1. The Kid killed his first man in Silver City after the man insulted his mother. (Not true.)
  2. The Kid killed twenty-one men, not counting "Mexicans and Indians." (He actually killed four to nine men.)
  3. John Tunstall was a father figure to the Kid. (Tunstall was only twenty-four when he died.)
  4. Pat Garrett and Billy the Kid were friends before Garrett became sheriff. (Although they knew each other, it's a stretch to call them "friends.")
  5. Pat Garrett did not kill the Kid at Fort Sumner, and the Kid went on to live a long life under a different identity. (Probably not true.)
I have described the traditional story told about Billy the Kid above and supplied a few of the more common falsehoods. Keep in mind, however, that the traditional story is so full of holes that the historical record allows us to create several versions of Billy the Kid. He can either be a murderous thief or a young boy with the courage to take on corrupt politicians and businessmen. As historian Frederick Nolan wrote in his wonderful book The West of Billy the Kid.

“Few American lives have more successfully resisted research than that of Billy the Kid. It is almost as if he decided at birth to leave behind as little documentary trace as he could of his entry into, and passage through, the world.”

In spite of the sketchiness of the historical record, the Kid’s story has long been fun to tell, and I am certain we will find a way to keep telling it long into the future.

   

  

Aaron Copland and Billy the Kid

Aaron Copland finished composing his ballet suite about Billy the Kid in 1938. The music portrayed the Kid in a sympathetic light, and I suspect that had Copland composed it a dozen years earlier, he would have used a different musical style and presented an entirely different version of the Kid's story.

I say this, in part, because Copland had reinvented himself as composer during the decade after he left Paris and returned to America in 1924. After he finished his studies at the Fontainebleau School of Music, he came home determined to create music that was “as recognizably American as Mussorgsky and Stravinsky were Russian.” He then embraced modernist dissonance and tone clusters, composing avant-garde music that seemed intentionally designed to provoke audiences. His music may have sounded “American,” but it was music that would never find a wide — or let’s say, “democratic” — audience.

pastedGraphic
Aaron Copland (1900-1990)

Not until 1936, when he composed El Salon Mexico, did Copland begin to develop the “populist” style for which he is so well known, a style that often incorporates the simplicity of folk songs.

The change in Copland’s compositional style came partially from the social and political changes stemming from the Great Depression, as well as the rise of fascism in Europe. He wanted to expand his audience and create music that was accessible and inspirational. He wanted to give Americans a sense of ownership and pride in their nation’s heritage. He wanted to help people feel good about being American.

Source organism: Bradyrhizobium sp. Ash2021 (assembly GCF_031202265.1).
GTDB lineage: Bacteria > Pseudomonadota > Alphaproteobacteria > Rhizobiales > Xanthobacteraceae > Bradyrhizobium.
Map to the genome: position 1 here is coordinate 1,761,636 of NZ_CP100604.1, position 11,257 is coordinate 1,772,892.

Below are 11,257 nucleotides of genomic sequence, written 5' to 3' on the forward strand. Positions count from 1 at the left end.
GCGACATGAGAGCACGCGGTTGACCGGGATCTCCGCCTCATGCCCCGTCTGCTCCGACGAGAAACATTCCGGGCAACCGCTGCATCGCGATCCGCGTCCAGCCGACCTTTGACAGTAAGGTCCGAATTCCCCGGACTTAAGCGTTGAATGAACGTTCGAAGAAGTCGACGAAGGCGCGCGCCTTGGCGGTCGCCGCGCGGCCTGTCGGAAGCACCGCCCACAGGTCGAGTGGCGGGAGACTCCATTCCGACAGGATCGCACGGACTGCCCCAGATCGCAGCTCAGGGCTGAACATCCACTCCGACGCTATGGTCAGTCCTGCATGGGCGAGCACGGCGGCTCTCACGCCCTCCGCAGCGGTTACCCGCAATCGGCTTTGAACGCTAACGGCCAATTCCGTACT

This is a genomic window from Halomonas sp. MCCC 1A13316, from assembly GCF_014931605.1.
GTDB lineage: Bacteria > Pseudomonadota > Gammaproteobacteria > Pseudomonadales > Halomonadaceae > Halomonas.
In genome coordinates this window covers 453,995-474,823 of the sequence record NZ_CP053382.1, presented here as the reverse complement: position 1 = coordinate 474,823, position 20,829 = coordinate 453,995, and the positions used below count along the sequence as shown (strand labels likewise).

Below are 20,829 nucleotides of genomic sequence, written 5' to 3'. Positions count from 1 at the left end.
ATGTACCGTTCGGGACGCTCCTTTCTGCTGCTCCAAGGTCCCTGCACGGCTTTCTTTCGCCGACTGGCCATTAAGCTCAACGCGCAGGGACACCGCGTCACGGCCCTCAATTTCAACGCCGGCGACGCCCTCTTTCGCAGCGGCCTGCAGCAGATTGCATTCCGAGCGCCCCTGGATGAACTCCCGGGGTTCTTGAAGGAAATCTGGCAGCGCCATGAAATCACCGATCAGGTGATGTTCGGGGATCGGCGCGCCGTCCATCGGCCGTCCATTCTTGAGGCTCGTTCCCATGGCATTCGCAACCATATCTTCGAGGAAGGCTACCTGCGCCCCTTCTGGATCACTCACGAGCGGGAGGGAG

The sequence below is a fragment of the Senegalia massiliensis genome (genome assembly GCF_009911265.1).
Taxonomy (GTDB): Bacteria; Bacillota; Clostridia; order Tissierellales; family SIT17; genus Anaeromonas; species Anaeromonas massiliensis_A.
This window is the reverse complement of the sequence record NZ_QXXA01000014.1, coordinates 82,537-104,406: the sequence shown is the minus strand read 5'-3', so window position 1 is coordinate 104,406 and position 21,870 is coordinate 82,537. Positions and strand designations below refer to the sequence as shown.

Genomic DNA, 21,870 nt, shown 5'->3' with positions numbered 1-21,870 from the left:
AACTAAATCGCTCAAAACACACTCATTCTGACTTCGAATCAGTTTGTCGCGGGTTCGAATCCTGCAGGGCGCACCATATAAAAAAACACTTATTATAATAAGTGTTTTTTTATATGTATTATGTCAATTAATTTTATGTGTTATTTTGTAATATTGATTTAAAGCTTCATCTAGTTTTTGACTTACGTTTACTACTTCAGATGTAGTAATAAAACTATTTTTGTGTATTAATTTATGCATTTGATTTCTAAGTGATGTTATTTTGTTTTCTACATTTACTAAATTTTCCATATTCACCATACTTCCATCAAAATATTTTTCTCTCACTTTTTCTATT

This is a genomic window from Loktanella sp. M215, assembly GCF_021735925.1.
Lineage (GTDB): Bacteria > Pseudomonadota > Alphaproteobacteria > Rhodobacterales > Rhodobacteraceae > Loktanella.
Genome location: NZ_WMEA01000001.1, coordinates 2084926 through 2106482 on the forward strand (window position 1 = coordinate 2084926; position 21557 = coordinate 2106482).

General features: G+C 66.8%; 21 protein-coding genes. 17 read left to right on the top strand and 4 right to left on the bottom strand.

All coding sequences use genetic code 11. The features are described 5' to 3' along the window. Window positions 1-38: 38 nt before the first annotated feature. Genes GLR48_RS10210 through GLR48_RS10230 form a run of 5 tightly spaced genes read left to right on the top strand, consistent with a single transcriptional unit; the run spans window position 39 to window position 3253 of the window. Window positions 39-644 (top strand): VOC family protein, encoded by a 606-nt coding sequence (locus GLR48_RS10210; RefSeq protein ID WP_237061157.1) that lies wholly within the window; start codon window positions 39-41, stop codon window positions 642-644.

Copland's change in philosophy should lead to an obvious question: If he was so determined to celebrate what was good about America, why did he choose to compose music about an outlaw like Billy the Kid?

To answer that question we must begin by understanding that music and art are a product of the time in which they are produced. Copland's version of Billy the Kid, in many ways, was nothing more than a product of its time.

pastedGraphic
Billy the Kid (1859-1881)

At the time Billy the Kid was shot dead by Pat Garrett in 1881 (over fifty years before Copland's ballet), he was portrayed by the media as a black-hearted villain and cold-hearted killer. The Kid represented anarchy and lawlessness and throughout the late 1800s became a symbol for everything wrong with the American West. After he was killed, one newspaper even referred to him as the “devil’s meat." By the early 1900s, the Kid began to disappear from American media and history books, having become a character from the past who Americans wanted to ignore and forget.

Then, in 1926, a Chicago journalist named Walter Noble Burns published
The Saga of Billy the Kid. Burns had visited New Mexico and heard firsthand accounts of the Kid that changed his view of the boy outlaw. Burns interviewed people who had known the Kid and used those interviews to write a book that was eventually listed as a main selection of the Book of the Month Club. In short, Burns had written a bestseller that resurrected and redefined the Kid in popular culture.

In
The Saga of Billy the Kid, Burns portrayed the Kid as a young boy fighting against a powerful and corrupt political machine. According to Burns, the Kid was a noble and charming champion of the oppressed. The Kid may have been a violent young man, but his actions were justified, and he personified a type of individualism that was disappearing in America. All told, Burns created a hero for an America that felt betrayed by the financial corruption of the 1920s and economic depression of the 1930s.